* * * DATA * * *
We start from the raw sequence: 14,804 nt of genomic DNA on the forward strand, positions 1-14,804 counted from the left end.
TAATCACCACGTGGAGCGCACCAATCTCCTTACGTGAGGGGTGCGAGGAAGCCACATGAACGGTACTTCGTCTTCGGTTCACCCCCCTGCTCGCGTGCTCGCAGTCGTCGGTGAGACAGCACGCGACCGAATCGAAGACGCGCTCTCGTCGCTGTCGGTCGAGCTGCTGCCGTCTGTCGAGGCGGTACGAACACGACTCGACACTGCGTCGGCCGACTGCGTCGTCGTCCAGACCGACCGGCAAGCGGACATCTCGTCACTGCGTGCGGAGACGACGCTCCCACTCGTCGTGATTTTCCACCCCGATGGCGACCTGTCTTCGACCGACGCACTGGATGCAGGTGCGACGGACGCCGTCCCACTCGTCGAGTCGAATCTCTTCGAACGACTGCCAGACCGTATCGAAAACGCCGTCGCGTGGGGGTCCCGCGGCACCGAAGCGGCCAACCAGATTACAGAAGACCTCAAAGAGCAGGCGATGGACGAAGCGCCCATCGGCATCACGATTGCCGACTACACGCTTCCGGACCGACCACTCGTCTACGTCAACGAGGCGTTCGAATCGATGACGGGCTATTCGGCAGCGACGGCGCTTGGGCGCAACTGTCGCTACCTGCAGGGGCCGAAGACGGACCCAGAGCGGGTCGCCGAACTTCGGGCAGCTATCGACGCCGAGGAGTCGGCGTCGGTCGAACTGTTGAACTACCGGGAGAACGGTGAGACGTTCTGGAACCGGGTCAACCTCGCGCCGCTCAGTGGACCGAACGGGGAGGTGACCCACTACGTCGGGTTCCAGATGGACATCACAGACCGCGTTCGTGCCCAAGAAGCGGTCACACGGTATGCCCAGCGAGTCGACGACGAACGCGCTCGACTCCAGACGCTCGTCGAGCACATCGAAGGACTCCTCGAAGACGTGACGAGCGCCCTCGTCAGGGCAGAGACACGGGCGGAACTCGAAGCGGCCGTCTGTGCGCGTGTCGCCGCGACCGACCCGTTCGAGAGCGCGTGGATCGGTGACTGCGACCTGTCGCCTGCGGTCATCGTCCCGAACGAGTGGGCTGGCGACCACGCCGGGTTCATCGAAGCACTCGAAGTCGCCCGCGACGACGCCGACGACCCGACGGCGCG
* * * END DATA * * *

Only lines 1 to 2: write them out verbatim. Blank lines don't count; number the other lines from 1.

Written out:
We start from the raw sequence: 14,804 nt of genomic DNA on the forward strand, positions 1-14,804 counted from the left end.
TAATCACCACGTGGAGCGCACCAATCTCCTTACGTGAGGGGTGCGAGGAAGCCACATGAACGGTACTTCGTCTTCGGTTCACCCCCCTGCTCGCGTGCTCGCAGTCGTCGGTGAGACAGCACGCGACCGAATCGAAGACGCGCTCTCGTCGCTGTCGGTCGAGCTGCTGCCGTCTGTCGAGGCGGTACGAACACGACTCGACACTGCGTCGGCCGACTGCGTCGTCGTCCAGACCGACCGGCAAGCGGACATCTCGTCACTGCGTGCGGAGACGACGCTCCCACTCGTCGTGATTTTCCACCCCGATGGCGACCTGTCTTCGACCGACGCACTGGATGCAGGTGCGACGGACGCCGTCCCACTCGTCGAGTCGAATCTCTTCGAACGACTGCCAGACCGTATCGAAAACGCCGTCGCGTGGGGGTCCCGCGGCACCGAAGCGGCCAACCAGATTACAGAAGACCTCAAAGAGCAGGCGATGGACGAAGCGCCCATCGGCATCACGATTGCCGACTACACGCTTCCGGACCGACCACTCGTCTACGTCAACGAGGCGTTCGAATCGATGACGGGCTATTCGGCAGCGACGGCGCTTGGGCGCAACTGTCGCTACCTGCAGGGGCCGAAGACGGACCCAGAGCGGGTCGCCGAACTTCGGGCAGCTATCGACGCCGAGGAGTCGGCGTCGGTCGAACTGTTGAACTACCGGGAGAACGGTGAGACGTTCTGGAACCGGGTCAACCTCGCGCCGCTCAGTGGACCGAACGGGGAGGTGACCCACTACGTCGGGTTCCAGATGGACATCACAGACCGCGTTCGTGCCCAAGAAGCGGTCACACGGTATGCCCAGCGAGTCGACGACGAACGCGCTCGACTCCAGACGCTCGTCGAGCACATCGAAGGACTCCTCGAAGACGTGACGAGCGCCCTCGTCAGGGCAGAGACACGGGCGGAACTCGAAGCGGCCGTCTGTGCGCGTGTCGCCGCGACCGACCCGTTCGAGAGCGCGTGGATCGGTGACTGCGACCTGTCGCCTGCGGTCATCGTCCCGAACGAGTGGGCTGGCGACCACGCCGGGTTCATCGAAGCACTCGAAGTCGCCCGCGACGACGCCGACGACCCGACGGCGCG